Pay To Stay" Prison Program A Miserable Failure
In the counties of Butler and Hamilton, Ohio, the sheriff's departments attempted
to collect money from inmates to pay for the cost of their stay at jail. An all around failure, the program stopped a few weeks ago after it cost taxpayers $69,000 to settle a federal lawsuit. The state auditor halted the program because it wasn't generating any income.
Despite this fact, these counties are considering renewing the program through collecting booking fees. Financial experts in the area remain dubious. Even in the best case scenarios, the policy may not generate cash at all; most prisoners that end up in jail have no money.
Lawsuits were the issue that originally put an end to the program. An Ohio jail that was in the vicinity began charging booking fees at a hundred dollars and an additional $67.77 daily charge for every day held. But federal lawsuits against Hamilton and Butler counties began the end to "pay to stay" programs. The main issue at hand was figuring out who had to pay the fee.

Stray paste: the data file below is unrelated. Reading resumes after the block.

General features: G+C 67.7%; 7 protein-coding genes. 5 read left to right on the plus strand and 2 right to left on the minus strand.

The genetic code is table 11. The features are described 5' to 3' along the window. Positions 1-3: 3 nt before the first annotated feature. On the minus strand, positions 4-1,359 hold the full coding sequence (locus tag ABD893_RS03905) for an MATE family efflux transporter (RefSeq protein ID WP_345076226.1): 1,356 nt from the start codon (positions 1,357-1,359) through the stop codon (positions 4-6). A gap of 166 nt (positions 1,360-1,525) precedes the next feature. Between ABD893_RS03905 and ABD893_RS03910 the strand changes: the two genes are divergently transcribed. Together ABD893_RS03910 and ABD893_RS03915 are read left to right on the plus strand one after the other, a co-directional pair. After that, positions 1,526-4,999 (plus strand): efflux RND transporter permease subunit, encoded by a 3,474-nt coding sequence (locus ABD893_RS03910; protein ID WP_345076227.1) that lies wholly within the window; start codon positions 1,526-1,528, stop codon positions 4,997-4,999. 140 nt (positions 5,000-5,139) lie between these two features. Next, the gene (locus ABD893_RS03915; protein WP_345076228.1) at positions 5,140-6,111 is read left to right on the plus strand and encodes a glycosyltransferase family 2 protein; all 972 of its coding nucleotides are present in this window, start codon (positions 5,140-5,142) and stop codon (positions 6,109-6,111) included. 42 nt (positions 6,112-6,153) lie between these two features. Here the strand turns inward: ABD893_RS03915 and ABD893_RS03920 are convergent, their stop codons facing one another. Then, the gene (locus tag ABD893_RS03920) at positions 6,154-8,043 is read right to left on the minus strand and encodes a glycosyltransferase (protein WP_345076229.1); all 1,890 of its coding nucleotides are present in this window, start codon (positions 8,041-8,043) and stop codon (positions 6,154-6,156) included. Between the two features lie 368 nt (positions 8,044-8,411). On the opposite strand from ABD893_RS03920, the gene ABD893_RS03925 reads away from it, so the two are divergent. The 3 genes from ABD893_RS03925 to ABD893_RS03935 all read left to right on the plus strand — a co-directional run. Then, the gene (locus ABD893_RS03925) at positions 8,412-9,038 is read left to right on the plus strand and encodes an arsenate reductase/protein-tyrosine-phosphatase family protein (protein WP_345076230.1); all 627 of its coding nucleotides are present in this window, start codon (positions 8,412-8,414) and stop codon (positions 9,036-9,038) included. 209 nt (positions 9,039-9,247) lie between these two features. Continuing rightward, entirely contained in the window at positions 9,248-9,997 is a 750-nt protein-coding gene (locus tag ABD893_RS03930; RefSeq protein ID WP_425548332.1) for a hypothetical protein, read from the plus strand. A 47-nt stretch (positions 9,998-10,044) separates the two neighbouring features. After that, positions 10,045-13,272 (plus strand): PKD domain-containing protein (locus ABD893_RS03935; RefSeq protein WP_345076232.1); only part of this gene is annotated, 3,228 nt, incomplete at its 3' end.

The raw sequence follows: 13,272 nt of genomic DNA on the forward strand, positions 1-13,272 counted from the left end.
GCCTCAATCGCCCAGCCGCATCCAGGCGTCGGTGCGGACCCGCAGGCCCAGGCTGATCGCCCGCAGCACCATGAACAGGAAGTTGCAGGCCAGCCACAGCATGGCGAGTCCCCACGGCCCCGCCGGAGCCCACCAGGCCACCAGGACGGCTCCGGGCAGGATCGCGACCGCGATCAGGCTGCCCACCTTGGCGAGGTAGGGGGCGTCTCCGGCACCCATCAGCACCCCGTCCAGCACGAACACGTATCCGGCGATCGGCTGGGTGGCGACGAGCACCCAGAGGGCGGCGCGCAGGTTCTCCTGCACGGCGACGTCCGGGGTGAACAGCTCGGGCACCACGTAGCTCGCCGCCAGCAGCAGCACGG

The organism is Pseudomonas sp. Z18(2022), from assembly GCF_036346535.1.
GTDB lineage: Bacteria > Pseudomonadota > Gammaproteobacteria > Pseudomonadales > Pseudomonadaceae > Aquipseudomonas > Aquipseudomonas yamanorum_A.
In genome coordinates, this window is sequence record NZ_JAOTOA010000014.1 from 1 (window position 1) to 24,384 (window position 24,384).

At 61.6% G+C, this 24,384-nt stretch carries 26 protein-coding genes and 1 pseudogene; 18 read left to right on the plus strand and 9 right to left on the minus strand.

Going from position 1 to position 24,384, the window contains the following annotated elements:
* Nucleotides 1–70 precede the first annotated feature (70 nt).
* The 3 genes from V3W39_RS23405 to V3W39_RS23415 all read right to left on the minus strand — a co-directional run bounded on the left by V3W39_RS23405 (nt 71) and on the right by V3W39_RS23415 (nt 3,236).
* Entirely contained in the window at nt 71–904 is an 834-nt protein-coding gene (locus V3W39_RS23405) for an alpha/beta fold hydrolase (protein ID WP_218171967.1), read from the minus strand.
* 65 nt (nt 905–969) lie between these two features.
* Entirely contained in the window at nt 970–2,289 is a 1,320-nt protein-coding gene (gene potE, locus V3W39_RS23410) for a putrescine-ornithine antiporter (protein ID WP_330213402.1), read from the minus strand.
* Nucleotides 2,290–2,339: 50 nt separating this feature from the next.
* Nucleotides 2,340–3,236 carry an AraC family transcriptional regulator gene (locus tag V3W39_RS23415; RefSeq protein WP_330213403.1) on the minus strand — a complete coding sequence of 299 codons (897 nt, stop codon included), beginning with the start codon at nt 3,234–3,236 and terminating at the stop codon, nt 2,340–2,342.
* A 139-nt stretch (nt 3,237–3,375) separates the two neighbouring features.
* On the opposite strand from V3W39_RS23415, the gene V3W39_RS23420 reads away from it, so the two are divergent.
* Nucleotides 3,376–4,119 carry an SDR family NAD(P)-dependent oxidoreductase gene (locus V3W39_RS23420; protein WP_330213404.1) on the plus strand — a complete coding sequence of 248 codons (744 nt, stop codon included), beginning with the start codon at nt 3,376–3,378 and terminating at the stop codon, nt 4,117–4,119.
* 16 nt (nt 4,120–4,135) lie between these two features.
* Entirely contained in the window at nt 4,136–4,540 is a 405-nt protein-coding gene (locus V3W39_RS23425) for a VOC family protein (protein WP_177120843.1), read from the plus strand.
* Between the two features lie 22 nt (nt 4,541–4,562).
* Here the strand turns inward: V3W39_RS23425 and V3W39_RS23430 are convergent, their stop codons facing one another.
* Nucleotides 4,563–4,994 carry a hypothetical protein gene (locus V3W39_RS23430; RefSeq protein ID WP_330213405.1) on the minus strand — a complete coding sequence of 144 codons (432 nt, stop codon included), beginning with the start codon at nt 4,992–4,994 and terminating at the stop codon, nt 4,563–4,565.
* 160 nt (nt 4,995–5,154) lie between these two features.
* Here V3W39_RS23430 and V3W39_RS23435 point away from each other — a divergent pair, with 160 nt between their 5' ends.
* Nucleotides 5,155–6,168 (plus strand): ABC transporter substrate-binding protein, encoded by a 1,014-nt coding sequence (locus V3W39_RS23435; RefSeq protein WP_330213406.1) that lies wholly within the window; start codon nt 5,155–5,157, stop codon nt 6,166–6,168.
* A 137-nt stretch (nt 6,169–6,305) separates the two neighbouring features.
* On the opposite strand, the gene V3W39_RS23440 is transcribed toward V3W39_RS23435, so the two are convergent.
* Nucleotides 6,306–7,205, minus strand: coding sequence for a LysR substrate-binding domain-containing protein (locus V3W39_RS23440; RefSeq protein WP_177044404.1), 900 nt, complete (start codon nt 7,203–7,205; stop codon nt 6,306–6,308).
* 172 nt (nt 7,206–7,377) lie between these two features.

Ohio law permits a county to charge prisoners for room and board, medical and dental treatment, property damage and a onetime booking fee. Inmates should be billed at the end of their stay, but the key provision of the law is that only convicted inmates could be charged. The District Judge stated that it was unconstitutional to take these fines from inmates who weren't convicted yet.
Hamilton County was sued in 2000 and was ordered to refund around one million dollars in prison fees and to pay $150,000 for an educational program for inmates. In 2001, Butler County was sued as well. By 2003, the grand total of money that was returned to settle litigation was $63,846 to 2,431 prisoners. Additionally, the county was ordered to pay a $5,000 donation to the Legal aid Society after officials did not add the agreed upon ten percent interest on refund checks.
Even though the plan to charge pay to stay fees to prisoners has failed, and has cost taxpayers more money than the program is worth, the Sheriff's department still is considering measures to make more money from the jail. Charging booking fees, and taking in out of state prisoners are ideas that they are currently thinking about.
by: Mallory Megan
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